And, do you really want to be riding in a vehicle carrying a load of hydrogen? We know how well that went down last time.

As far as I can see, it will be batteries for lighter vehicles and some kind of liquid fuel for heavier vehicles where the increased energy density is required. Either some biofuel or something like ammonia or maybe something novel using high process heat. Either way, nuclear power will be a big feature.
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Old 17-10-2018, 11:37 AM   #8
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you just seem to keep repeating what's already been said,

all the major car manufacturers are pursuing fuel cells as well as general industry, the tech will improve as it always does,

hydrogen won't run out and it can be produced from sea water plants powered by other clean sources fully eventually,

lithium will only last about 300-350 year at the current rate, that will drop very quickly as rate of manufacture increases down to a few years, there is probably plenty in the earth but that will need lots more exploration and mines with lots of pollution and cost, but thats just considering what car batteries will use not including the requirement for fusion reactors,

or we try and get lithium from seawater too,
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Old 17-10-2018, 06:30 PM   #9
Andy from Sandy
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The cynic in me thinks that any time a government offers a subsidy the product goes up by the same amount but if a product really is any good then it shouldn't need subsidising by the tax payer but by the manufacturer.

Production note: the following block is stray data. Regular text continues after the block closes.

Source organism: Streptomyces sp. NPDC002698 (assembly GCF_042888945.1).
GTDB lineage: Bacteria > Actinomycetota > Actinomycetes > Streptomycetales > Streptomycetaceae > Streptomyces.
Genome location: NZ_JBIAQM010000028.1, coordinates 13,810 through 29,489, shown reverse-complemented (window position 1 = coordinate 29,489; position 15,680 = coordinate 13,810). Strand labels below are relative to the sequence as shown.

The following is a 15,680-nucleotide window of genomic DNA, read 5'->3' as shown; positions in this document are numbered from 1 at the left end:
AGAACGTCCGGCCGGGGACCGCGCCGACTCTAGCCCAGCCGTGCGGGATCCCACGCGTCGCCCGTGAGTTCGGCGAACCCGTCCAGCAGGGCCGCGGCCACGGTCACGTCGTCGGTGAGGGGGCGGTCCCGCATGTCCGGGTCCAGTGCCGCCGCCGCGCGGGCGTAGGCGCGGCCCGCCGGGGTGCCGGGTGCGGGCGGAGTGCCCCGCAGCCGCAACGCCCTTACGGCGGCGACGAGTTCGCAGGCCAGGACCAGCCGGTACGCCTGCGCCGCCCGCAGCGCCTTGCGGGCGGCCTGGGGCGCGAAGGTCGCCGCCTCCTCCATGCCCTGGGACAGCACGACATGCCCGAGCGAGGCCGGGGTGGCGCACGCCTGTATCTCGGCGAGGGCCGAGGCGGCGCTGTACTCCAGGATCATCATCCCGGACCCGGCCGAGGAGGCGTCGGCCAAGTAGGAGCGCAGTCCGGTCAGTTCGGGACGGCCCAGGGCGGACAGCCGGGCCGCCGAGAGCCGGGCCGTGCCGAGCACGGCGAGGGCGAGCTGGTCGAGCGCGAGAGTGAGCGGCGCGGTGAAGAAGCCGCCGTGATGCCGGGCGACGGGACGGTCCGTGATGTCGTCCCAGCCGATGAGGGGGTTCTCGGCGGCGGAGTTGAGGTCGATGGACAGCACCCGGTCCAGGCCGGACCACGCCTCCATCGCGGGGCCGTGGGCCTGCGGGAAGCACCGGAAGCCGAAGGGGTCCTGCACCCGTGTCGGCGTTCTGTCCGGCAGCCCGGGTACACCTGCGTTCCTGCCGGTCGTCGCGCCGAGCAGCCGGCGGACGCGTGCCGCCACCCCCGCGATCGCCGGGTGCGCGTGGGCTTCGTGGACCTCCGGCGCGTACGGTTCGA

In terms of cost to get the product refining diesel then petrol are the cheapest.

Some years ago someone suggested to me that to get hydrogen using the electrolysis of water takes about the same amount of energy as the energy the hydrogen will produce. I don't think it is carbon neutral.
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Old 17-10-2018, 07:55 PM   #10
ollienoclue
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Quote:
Originally Posted by mar00 View Post
you just seem to keep repeating what's already been said,

all the major car manufacturers are pursuing fuel cells as well as general industry, the tech will improve as it always does,

hydrogen won't run out and it can be produced from sea water plants powered by other clean sources fully eventually,

lithium will only last about 300-350 year at the current rate, that will drop very quickly as rate of manufacture increases down to a few years, there is probably plenty in the earth but that will need lots more exploration and mines with lots of pollution and cost, but thats just considering what car batteries will use not including the requirement for fusion reactors,

or we try and get lithium from seawater too,
I admire your optimism, but how can the lithium 'run out'; its a very readily recycled material? When batteries containing lithium die, they can be fully recycled.

What kind of sea water plants will produce hydrogen effectively? If you had access to lots of high temperature process heat, you can produce it using the sulphur-iodine cycle but that means getting heat from somewhere. Even so, hydrogen itself is not a source of energy, either.

Fusion- all sounds great in theory but might never happen on a practical scale. Fission meanwhile, heck there is all the fuel you could ever possibly need for thousands of years dissolved in sea water and that is without discussing the use of plutonium or thorium as a fuel.